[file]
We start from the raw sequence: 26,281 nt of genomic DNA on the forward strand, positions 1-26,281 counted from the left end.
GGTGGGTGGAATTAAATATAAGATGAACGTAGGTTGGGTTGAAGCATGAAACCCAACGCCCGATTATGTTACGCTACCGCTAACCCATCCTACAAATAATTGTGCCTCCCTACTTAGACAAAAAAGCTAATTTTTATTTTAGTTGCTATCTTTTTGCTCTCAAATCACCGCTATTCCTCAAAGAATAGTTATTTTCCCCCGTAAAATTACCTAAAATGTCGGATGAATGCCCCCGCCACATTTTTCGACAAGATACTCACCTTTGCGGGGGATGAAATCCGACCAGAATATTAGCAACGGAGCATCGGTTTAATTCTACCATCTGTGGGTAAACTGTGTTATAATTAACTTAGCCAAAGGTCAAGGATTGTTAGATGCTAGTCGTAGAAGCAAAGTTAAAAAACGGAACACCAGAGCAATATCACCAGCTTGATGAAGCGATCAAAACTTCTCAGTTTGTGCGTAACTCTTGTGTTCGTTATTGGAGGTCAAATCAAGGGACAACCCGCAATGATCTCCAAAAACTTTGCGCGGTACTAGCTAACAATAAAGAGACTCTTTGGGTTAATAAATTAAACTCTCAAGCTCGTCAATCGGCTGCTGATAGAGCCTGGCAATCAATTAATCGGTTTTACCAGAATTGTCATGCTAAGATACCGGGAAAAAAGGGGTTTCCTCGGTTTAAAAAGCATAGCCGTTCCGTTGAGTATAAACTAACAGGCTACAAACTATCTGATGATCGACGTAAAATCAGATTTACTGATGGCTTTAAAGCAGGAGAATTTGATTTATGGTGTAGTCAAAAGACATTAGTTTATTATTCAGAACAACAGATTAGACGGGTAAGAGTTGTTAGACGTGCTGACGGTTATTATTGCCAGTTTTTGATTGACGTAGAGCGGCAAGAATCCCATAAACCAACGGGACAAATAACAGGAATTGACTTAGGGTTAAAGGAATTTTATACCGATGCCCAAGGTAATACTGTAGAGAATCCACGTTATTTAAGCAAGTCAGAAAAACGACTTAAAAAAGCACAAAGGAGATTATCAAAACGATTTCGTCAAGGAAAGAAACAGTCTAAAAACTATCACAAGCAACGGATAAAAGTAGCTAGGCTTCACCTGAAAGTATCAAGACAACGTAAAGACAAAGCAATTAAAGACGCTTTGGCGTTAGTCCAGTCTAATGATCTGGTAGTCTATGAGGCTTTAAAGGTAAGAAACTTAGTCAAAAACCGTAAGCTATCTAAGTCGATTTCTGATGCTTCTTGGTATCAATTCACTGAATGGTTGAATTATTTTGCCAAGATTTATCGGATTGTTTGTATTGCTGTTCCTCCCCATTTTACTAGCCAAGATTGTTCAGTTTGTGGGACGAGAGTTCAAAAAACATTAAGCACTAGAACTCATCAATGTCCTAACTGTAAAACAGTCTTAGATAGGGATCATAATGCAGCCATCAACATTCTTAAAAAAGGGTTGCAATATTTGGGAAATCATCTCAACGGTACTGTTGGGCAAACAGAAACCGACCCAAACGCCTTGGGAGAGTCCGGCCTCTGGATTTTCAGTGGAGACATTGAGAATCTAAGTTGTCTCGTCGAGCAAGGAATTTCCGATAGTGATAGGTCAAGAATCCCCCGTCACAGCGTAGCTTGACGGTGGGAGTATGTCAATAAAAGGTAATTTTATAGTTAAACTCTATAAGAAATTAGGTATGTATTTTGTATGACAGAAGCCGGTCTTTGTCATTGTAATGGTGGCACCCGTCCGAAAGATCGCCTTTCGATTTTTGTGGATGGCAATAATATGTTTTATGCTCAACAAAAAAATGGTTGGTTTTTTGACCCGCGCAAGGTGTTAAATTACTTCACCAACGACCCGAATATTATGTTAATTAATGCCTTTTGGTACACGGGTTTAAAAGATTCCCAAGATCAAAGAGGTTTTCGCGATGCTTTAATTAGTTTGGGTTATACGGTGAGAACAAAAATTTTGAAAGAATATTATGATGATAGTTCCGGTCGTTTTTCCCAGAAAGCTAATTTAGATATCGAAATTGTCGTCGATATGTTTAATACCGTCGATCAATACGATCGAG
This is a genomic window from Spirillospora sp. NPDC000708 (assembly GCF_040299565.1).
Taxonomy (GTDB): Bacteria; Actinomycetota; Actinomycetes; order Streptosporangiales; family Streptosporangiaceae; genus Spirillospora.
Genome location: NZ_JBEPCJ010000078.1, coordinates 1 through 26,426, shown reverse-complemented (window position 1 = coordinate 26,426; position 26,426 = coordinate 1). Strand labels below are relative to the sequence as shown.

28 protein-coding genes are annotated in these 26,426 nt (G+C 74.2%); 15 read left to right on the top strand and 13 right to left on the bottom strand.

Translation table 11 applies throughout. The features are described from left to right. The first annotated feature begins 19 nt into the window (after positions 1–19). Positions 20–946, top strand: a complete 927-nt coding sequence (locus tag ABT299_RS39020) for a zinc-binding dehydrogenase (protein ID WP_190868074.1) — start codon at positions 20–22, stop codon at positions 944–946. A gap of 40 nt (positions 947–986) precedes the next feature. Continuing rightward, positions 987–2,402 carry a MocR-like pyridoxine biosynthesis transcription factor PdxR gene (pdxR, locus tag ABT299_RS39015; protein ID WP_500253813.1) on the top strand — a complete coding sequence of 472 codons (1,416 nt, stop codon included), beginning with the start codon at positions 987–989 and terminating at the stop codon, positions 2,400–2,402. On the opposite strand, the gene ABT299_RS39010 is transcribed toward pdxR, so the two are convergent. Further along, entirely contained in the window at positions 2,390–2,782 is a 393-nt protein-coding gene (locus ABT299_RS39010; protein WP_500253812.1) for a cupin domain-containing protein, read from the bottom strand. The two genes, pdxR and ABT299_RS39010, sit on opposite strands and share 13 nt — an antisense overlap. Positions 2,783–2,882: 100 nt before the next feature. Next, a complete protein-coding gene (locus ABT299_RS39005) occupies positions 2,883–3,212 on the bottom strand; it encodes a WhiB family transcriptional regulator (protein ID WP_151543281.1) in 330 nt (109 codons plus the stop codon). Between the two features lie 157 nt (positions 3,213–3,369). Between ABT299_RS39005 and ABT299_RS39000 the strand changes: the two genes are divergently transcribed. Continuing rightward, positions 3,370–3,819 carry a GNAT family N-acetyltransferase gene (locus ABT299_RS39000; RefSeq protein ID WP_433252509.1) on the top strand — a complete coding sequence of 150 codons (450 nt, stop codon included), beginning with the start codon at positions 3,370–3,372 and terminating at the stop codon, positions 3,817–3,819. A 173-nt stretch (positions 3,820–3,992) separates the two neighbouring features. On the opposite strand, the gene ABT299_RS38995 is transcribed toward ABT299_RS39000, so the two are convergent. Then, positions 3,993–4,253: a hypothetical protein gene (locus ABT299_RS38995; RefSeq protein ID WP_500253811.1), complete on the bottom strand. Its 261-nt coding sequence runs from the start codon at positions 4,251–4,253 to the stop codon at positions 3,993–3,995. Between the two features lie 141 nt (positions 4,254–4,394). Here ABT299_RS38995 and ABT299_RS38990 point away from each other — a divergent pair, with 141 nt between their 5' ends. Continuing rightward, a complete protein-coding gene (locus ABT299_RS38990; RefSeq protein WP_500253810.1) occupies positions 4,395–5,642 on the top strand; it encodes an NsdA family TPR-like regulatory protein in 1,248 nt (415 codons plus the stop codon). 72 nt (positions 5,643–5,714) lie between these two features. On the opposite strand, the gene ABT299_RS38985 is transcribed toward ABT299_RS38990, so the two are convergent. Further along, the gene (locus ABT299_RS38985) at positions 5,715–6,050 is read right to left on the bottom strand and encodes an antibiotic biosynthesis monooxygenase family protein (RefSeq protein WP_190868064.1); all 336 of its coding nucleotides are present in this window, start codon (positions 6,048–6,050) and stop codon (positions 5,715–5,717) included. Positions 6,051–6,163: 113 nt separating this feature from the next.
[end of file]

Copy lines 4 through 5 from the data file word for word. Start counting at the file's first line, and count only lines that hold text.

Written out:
Taxonomy (GTDB): Bacteria; Actinomycetota; Actinomycetes; order Streptosporangiales; family Streptosporangiaceae; genus Spirillospora.
Genome location: NZ_JBEPCJ010000078.1, coordinates 1 through 26,426, shown reverse-complemented (window position 1 = coordinate 26,426; position 26,426 = coordinate 1). Strand labels below are relative to the sequence as shown.